Permanently moving abroad with your child
What are a parent's options if they want to permanently relocate to another jurisdiction with their child?
In short, they have two: they can obtain the agreement of anyone else with parental responsibility for their child before moving, or they can make an application to the Court for an Order requesting permission to permanently relocate abroad.
The suggestion of permanently relocating to an overseas jurisdiction is one which is, understandably, likely to bring about heightened tensions between separated parents.
If an application becomes necessary, the Court will take into account a number of factors, the most important of these being what it considers to be in the best interests of the child. Leading judgments over the last decade concerning leave to remove applications have provided guidance on this point and greatly assist Judges and practitioners when dealing with such an application. Whilst each case very much turns on its own facts, the Court will consider in addition to the child's welfare:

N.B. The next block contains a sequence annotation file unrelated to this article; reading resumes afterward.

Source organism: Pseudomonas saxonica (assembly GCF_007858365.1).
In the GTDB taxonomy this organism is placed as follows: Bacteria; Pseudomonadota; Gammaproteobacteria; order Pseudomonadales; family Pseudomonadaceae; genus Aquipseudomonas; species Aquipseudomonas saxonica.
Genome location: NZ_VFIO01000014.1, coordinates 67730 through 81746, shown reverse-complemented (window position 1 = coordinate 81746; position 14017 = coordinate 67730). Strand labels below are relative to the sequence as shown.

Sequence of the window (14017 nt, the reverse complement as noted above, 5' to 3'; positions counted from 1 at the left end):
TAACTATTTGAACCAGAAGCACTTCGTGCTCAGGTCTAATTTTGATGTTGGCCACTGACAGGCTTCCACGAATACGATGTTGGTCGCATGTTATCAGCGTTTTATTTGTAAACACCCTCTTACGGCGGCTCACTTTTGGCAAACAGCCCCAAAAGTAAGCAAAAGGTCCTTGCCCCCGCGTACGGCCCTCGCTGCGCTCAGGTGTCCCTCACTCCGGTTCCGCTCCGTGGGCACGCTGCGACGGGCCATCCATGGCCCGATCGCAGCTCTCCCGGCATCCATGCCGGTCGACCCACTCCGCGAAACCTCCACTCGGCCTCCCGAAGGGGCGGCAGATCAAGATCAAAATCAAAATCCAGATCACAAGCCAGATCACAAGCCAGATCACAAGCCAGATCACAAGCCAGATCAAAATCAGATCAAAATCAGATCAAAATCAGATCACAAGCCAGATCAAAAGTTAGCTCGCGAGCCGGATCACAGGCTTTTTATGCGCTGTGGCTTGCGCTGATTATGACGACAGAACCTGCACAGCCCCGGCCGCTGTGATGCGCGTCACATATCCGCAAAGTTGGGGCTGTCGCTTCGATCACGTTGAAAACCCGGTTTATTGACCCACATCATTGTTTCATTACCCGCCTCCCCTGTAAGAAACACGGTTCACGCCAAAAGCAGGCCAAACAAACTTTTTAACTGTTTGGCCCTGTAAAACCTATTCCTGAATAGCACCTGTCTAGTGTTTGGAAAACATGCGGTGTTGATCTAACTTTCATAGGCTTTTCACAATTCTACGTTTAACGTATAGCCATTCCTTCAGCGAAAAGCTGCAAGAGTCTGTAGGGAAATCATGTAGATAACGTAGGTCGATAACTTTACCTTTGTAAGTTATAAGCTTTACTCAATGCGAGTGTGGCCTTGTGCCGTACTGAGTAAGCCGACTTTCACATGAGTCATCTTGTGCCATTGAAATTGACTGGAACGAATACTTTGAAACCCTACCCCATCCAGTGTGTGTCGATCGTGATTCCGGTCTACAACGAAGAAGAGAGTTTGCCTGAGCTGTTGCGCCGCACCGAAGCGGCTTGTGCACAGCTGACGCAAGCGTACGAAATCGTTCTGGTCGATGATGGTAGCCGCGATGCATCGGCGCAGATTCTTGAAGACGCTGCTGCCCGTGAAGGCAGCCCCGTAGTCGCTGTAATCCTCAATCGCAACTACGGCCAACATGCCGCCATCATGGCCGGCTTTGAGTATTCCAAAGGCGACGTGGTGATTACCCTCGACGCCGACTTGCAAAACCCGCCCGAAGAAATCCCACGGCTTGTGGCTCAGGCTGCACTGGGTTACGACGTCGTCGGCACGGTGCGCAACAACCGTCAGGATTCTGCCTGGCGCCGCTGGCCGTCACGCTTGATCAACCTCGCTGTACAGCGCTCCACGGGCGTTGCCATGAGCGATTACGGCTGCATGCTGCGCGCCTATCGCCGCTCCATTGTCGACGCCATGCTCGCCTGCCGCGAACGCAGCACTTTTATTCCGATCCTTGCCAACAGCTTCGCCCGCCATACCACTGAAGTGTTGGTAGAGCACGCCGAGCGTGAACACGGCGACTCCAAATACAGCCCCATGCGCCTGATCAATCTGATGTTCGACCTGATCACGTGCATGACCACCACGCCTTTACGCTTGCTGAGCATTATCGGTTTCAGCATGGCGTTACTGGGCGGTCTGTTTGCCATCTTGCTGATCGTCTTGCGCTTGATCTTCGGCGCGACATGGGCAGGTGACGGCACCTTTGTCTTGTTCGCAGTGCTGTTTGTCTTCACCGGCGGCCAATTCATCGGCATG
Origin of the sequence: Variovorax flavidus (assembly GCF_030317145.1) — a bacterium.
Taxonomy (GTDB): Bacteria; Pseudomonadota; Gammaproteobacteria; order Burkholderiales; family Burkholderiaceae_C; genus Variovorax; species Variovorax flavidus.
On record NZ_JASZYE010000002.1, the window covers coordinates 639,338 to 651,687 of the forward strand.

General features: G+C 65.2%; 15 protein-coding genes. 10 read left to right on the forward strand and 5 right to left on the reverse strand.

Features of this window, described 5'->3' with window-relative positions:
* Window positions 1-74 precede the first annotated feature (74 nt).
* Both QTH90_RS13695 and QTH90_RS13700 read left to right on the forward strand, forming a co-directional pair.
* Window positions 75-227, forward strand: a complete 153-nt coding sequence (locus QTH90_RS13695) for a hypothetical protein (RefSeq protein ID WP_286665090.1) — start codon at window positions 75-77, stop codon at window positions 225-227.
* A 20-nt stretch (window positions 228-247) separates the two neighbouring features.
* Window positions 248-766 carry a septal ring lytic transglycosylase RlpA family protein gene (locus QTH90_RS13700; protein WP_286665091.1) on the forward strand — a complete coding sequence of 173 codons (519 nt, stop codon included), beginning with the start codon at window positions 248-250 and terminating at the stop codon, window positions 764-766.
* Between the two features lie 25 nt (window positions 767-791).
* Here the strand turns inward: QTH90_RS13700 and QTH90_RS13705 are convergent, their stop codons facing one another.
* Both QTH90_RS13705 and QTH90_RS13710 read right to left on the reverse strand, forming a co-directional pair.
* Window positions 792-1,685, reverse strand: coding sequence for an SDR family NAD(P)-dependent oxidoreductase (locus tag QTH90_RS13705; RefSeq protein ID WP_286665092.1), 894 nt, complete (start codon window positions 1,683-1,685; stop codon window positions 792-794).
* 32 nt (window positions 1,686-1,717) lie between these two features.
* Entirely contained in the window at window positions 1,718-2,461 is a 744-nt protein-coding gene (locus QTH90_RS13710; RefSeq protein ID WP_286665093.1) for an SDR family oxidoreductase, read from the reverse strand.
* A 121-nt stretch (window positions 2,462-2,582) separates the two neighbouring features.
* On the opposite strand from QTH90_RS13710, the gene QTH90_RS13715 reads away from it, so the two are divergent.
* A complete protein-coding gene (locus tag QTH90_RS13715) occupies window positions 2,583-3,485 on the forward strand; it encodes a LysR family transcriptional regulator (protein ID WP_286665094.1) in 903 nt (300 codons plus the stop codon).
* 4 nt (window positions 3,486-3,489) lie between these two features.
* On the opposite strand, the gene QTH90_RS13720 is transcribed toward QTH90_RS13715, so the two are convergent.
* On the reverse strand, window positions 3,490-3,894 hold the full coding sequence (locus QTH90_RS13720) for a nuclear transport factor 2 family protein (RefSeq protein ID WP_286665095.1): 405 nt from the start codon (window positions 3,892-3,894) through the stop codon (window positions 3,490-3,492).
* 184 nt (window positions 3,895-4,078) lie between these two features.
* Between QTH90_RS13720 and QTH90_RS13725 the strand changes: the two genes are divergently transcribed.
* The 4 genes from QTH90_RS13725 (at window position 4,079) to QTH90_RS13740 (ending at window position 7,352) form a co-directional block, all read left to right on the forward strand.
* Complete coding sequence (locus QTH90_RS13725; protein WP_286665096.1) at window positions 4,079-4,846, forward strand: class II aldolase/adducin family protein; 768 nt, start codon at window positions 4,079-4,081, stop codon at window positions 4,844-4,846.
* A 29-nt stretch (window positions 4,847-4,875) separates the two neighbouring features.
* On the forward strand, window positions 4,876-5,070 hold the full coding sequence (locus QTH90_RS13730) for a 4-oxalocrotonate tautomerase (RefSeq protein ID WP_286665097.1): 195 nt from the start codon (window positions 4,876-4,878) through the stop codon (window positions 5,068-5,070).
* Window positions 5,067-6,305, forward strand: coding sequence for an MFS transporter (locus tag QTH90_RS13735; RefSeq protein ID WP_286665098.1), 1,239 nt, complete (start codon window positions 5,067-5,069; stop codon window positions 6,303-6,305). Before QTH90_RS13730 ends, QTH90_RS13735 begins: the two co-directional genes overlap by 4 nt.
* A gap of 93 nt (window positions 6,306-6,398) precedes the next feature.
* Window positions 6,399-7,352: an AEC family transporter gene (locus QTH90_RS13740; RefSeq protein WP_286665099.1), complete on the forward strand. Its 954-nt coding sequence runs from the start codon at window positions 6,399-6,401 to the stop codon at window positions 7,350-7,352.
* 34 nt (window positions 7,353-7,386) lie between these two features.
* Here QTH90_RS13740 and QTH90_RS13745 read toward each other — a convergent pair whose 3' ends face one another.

- The genuineness of the proposals of the parent planning to move i.e. that the move is not in fact an indirect way of trying to prevent contact between the child and their other parent;
- The effect of being refused permission to relocate on the parent wishing to do so;
- The effect on the child if contact with their other parent were potentially to come to an end as a result of the proposed relocation; and
- The possibility of the child continuing to have some form of contact with the non-resident parent.
It is therefore necessary for a parent wishing to relocate to show genuine and well-intentioned reasons for wanting to do so, and to demonstrate that these reasons will have a positive benefit for their child. They need to have a well-thought-out plan for relocating, which has factored in housing, schooling, medical care and other practical issues, as well as possible ways for their child to maintain contact with their other parent.